Help capture historic European Elections for UK’s largest treasure trove of political propaganda
Press release issued: 15 May 2019
When the first European Parliament elections were held in June 1979, they were hailed as the world’s first international elections. Under Prime Minister Margaret Thatcher, the Conservative Party stated in the opening paragraph of its manifesto that Britain’s future ‘lies unequivocally within the European Community’.
Fast-forward 40 years and Britain faces a very different political picture ahead of the EU elections on 23 May, just months before Brexit. This fascinating shift in political views and campaigning is captured in the UK's largest and oldest-established collection of election literature held at the University of Bristol.
As political parties old and new, along with independent candidates, begin to send election addresses, manifestos, and related publicity, the University's Special Collections Library is urging the electorate not to throw away any material, but to collect them and help capture this historic vote.
It would like members of the public to send in material from all political parties and independent candidates, from all constituencies in England, Wales, Scotland and Northern Ireland to ensure all sides of the political spectrum are represented.
The treasure trove of political propaganda helps researchers get a clear picture of how the European Parliament elections were fought, capturing which issues were of interest to the electorate and candidates.
The UK became a fully-fledged member of the European Economic Community (as it then was) on 1 January 1973 – a move which proved controversial at the time, prompting a referendum on whether the UK should remain part of the Community.
After a 67 per cent vote in favour of continued membership, the British public then voted in the first European Parliament elections in 1979 alongside the other eight member states.
The main parties’ manifestos for previous European Parliament elections chart their shifting views on EU membership.
In 1979, the Conservative Party said it would be 'absurd' for Britain to threaten to break up the EU 'simply because it dislikes some particular policy'.
Labour were more sceptical about the EU in 1984, with its manifesto claiming 'membership has helped to speed up our economic decline' and pledging that its MEPs would 'fight for the people of Britain'.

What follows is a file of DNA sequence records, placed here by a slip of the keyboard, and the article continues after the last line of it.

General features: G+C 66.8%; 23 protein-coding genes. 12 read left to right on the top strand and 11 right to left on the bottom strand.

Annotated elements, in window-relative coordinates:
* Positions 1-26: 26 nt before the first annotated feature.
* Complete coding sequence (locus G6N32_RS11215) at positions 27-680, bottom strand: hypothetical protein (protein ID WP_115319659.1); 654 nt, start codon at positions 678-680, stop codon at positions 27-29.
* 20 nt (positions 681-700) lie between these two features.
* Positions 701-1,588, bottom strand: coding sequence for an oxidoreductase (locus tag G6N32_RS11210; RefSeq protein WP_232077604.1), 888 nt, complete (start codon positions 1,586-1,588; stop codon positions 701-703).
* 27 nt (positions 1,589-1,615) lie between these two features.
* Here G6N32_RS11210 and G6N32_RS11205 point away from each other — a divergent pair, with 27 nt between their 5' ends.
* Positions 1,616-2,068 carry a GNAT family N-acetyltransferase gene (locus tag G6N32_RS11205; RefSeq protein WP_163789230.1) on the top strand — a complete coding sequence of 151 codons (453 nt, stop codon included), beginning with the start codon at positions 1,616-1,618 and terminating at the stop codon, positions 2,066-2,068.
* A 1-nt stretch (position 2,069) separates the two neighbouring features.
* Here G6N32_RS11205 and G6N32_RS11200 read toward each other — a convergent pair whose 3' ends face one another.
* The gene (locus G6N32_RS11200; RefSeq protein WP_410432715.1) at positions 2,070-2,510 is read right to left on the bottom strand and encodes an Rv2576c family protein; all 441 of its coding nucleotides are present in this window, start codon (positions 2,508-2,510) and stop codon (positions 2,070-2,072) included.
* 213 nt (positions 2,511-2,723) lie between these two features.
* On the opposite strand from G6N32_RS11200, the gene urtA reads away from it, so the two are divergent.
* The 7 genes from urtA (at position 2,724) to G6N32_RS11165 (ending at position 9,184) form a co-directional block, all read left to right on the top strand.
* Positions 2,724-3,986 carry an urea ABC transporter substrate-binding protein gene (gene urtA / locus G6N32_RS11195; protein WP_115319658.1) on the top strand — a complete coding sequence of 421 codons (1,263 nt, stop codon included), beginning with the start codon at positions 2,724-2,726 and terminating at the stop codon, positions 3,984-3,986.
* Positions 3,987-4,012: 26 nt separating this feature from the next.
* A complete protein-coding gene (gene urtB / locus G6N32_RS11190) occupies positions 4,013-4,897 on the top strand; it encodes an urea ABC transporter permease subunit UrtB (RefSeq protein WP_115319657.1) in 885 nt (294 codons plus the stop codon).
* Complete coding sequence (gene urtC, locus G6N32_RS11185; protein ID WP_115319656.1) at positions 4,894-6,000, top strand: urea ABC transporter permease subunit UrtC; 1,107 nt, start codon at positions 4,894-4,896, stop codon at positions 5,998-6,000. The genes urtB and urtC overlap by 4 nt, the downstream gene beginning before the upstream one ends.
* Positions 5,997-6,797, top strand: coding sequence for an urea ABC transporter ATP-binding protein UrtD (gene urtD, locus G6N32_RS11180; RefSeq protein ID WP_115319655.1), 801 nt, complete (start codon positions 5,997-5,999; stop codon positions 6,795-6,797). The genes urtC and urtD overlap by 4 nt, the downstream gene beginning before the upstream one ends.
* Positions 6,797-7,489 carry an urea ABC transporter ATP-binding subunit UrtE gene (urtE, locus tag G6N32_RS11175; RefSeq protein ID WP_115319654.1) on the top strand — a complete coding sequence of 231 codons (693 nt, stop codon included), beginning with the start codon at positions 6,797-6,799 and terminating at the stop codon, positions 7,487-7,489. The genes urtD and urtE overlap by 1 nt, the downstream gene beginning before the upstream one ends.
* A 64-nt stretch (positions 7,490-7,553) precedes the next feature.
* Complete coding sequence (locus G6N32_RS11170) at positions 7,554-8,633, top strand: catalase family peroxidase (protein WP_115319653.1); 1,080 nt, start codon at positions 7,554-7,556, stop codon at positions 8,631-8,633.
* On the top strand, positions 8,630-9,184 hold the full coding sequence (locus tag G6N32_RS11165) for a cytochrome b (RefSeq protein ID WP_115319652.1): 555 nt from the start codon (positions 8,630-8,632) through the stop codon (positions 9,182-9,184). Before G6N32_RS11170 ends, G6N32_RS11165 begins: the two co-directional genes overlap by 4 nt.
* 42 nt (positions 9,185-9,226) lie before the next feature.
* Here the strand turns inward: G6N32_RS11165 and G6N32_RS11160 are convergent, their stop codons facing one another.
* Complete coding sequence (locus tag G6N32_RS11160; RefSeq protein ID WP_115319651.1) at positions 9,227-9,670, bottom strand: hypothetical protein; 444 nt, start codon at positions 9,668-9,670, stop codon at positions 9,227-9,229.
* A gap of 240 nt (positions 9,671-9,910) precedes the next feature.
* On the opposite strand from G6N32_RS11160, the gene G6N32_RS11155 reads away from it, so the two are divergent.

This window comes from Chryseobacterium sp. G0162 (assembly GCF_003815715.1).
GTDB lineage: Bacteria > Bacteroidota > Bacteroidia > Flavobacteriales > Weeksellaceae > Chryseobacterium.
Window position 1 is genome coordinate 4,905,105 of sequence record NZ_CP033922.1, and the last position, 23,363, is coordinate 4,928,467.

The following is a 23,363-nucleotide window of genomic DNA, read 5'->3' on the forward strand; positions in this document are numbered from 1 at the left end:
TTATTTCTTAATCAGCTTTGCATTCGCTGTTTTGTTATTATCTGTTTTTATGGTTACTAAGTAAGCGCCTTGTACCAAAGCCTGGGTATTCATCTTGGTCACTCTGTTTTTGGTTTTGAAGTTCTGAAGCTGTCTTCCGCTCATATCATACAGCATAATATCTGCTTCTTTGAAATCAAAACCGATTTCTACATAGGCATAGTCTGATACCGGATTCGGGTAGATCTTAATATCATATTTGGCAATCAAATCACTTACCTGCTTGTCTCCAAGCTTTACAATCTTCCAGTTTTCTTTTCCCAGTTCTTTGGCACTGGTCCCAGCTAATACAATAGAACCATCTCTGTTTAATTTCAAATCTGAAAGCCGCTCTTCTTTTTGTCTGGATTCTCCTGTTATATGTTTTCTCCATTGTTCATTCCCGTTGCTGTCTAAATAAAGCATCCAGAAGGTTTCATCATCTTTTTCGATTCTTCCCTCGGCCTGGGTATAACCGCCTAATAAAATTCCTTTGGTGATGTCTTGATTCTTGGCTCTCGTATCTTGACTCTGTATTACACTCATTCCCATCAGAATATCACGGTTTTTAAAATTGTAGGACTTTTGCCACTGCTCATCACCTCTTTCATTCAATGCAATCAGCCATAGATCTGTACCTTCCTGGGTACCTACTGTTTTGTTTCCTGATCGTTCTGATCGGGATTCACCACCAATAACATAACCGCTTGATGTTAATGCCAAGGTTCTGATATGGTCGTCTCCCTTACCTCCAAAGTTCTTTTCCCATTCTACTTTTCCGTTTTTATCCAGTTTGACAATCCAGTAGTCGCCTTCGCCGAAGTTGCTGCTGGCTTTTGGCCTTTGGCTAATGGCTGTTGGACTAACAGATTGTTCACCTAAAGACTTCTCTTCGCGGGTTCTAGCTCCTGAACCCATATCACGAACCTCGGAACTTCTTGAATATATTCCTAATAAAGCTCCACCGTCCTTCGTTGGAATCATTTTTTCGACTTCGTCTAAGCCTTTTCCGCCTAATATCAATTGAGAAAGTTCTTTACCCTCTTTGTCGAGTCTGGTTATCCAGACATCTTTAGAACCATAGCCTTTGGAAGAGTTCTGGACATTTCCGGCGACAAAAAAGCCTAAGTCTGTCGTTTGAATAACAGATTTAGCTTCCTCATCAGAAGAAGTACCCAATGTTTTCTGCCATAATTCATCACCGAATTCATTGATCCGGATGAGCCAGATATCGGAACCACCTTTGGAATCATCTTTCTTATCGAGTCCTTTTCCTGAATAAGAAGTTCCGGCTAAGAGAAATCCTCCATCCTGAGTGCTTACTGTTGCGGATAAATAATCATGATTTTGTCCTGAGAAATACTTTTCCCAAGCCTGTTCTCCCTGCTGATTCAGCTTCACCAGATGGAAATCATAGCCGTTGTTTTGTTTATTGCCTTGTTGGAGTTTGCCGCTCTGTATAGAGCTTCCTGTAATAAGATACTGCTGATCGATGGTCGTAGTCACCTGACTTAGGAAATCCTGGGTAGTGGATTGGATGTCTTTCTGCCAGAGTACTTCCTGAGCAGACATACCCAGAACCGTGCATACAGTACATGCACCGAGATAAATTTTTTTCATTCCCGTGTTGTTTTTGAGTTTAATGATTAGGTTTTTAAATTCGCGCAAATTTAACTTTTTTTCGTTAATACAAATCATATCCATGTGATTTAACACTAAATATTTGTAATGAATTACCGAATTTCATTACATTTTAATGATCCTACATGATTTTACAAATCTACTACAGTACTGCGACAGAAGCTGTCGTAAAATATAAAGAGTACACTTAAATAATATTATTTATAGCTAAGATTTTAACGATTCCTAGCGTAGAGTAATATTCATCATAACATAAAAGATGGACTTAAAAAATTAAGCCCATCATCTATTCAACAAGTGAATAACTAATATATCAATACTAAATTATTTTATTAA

However, by 1994, Labour described stated that leaving the EU would 'isolate ourselves from our biggest market, with all the further job losses that would bring'. To do so would 'cut Britain off from mainstream international affairs where our voice is so urgently needed'.
Ten years on and the debate about being in the EU still rages on. Conservative Party leaflets highlight then Prime Minster David Cameron's promise to hold an in/out referendum on Europe if people voted for the Conservatives in 2014. They promised 'a stronger economy at home' and 'renewed respect abroad'.
The archive also gives an insight into the public's perceptions on Europe. An article in The Independent on 13 June 1994, written by Steve Blame, managing editor and presenter of MTV News said: "Euroconsciousness is high among the under 30s and has a definite cut-off age. Older people are more interested in domestic issues. In this way, Europe acts like a new musical genre, appealing to the young and alienating the old."
Hannah Lowery, Archivist and Special Collections Manager, said: "Special Collections has an extensive collection of election addresses from the first European Election held in Britain in 1979, until the forthcoming election to be held on 23 May.
"This upcoming election is particularly significant as it comes at a time of strong sentiment towards the EU, with new parties emerging and huge uncertainty around Britain's future relationship with Europe.
"We would ask people in all 12 constituencies in the UK to send materials from all political parties to us. This material will help academics, students, members of the public, politicians, and others find out what was discussed now in the future."
Please send election addresses, manifestos, and related publicity from any constituency and party (ideally in one batch) to:
Arts and Social Sciences Library
University of Bristol
Further information is available on the Special Collections blog.